the good

I’m writing from the balcony of a gorgeous beach house in St. Augustine, staring at an exquisite seascape. It’s 62 degrees. I have a strong cup of coffee.  The only sounds are the steady crash of waves and some buzzy creature that has gotten itself wedged into the window frame. If I could paint a picture of what my life would look like at 42, this, right here, wouldn’t be that far off. Except for the cancer. I wouldn’t have painted that in.

It’s been nine days since I started my new treatment. Since my last post I learned that I didn’t qualify for the Plan A clinical trial. Because I had been infused with ipilimumab (which has an extremely long half life) in December, there would be no way of knowing which drug was producing any results I may have had, meaning the data collected in the trial would have been inaccurate. So tumor bombs it is.

My oncology team were super awesome about creating a treatment schedule that allowed me to be on this trip, to watch two of my best friends from Busan tie the knot. I was incredibly anxious about side effects impeding my ability to enjoy my time here, or thwarting my travel plans altogether. The most common side effects of the Glembitumimab/Varlilimumab combo are extreme fatigue, rashes and hair loss. However, they are cumulative… meaning these side effects are more likely to come on after my next infusion. So far, I feel like a fucking million dollars. I mean, I’m tired, but a cancelled 7am direct 2 hour flight to Florida that turns into a 10:30am to Boston, 4 hour layover in Logan, 3 hour flight to Jacksonville and hour long drive to St. Augustine will result in tired.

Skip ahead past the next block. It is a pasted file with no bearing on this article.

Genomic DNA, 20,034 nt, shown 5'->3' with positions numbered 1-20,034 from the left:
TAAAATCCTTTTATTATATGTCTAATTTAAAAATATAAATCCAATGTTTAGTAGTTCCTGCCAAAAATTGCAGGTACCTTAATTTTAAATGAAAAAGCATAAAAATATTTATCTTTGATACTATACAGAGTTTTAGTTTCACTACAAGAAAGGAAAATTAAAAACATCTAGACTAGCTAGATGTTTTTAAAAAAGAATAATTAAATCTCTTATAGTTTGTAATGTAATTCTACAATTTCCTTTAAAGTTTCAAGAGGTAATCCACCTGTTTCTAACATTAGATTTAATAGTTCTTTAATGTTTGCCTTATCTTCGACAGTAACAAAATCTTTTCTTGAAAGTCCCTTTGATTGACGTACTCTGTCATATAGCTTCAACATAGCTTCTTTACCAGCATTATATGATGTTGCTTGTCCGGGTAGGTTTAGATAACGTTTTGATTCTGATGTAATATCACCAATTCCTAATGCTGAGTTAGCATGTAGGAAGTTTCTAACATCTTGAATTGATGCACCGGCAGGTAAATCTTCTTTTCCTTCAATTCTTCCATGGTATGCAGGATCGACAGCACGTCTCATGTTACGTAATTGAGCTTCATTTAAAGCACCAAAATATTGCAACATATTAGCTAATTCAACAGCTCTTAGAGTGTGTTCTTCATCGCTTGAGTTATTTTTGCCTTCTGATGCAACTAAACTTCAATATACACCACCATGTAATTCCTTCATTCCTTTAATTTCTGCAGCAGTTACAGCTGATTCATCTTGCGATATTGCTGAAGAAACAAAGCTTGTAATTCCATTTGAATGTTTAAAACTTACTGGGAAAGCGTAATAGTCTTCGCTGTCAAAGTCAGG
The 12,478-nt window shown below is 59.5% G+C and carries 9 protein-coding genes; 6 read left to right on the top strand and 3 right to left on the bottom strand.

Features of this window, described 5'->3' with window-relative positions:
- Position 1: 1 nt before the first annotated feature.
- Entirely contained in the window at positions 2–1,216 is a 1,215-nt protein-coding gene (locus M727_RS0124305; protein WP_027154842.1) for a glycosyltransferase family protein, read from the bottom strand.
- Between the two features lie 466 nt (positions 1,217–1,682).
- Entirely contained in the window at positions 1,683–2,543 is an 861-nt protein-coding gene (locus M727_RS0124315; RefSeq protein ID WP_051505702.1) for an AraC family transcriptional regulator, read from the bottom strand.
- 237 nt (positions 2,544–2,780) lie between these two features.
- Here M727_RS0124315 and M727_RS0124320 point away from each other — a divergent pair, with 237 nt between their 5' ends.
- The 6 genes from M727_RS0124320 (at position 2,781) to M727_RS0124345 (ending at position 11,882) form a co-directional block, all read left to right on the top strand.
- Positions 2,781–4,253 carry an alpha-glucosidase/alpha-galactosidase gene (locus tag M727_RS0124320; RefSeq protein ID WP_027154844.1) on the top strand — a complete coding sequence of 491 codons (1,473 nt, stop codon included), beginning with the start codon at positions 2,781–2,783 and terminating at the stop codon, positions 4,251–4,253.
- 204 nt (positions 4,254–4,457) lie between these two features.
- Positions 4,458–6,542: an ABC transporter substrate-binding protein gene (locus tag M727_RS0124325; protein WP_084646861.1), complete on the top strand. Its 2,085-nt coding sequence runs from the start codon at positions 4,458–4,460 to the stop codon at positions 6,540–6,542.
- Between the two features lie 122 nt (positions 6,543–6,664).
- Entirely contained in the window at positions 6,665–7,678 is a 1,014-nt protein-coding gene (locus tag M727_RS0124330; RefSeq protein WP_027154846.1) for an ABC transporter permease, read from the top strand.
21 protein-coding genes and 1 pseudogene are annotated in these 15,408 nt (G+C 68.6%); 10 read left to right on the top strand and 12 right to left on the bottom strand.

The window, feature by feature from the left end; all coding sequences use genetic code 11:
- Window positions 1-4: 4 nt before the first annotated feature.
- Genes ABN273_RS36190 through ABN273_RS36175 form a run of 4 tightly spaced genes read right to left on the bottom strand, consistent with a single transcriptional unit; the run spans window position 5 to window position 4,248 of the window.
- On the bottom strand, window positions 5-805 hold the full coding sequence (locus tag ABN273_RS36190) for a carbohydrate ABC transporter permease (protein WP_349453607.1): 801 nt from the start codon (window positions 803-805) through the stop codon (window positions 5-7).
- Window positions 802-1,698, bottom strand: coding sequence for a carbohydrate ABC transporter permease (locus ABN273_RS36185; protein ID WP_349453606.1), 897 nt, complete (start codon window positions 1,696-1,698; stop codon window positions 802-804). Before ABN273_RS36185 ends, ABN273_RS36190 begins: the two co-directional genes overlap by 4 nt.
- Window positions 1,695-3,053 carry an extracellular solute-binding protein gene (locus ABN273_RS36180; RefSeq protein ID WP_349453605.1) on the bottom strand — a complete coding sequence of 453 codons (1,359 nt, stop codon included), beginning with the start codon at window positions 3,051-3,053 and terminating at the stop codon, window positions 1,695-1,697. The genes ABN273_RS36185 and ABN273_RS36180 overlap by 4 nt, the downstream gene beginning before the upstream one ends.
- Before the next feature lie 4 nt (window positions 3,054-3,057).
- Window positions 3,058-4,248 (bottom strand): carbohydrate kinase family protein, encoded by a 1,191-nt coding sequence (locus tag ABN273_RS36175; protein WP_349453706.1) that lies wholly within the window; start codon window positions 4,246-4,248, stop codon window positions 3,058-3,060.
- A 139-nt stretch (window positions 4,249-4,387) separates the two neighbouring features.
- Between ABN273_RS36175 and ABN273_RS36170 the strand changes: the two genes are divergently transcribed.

The most significant change I have noticed in my body over the past week is that I no longer have stomach pains.  Up until my first Glemba/Varli infusion, I had been experiencing daily mild pain in my gut, which makes sense since that’s where all of the disease is. As hesitant as I have been about being ‘too’ optimistic, I am taking this as a good sign. I have to. I have been so, so careful about choosing the words to describe my outlook – cautious optimism, guarded pessimism – but no phrase can really sum up what it means to feel completely healthy while sitting on the knowledge that I have an illness that could kill me very quickly if treatments continue to fail.

I made a vow to myself that during this weekend, especially on the day of the wedding, I wouldn’t talk about my cancer. The spotlight belongs on the happy couple, the spotlight belongs on happy, period. But I haven’t been able to keep that vow. A bunch of the people here are people who know and love me, who know exactly what I’ve been going through… people who, in the not so distant past, were people I spent every day with, people who know my deepest self, people who I have not yet been able to have proper face to face conversations with about ‘the cancer.’

And then there are the people here to whom I am connected peripherally, who I have either met while they were passing through Korea (such as the groom’s parents) or who share several common friends on Facebook. The introductions go something like this:

“Hi, I’m so and so, and I know Miriam/Seth from high school/college.”

“Hi. I’m Jen. I know these guys from Korea. I was in a band with Seth.”

And then I see the 2+2 click.

“Oh. You’re that Jen. I’ve, uh, read some of your posts that Seth shared on Facebook”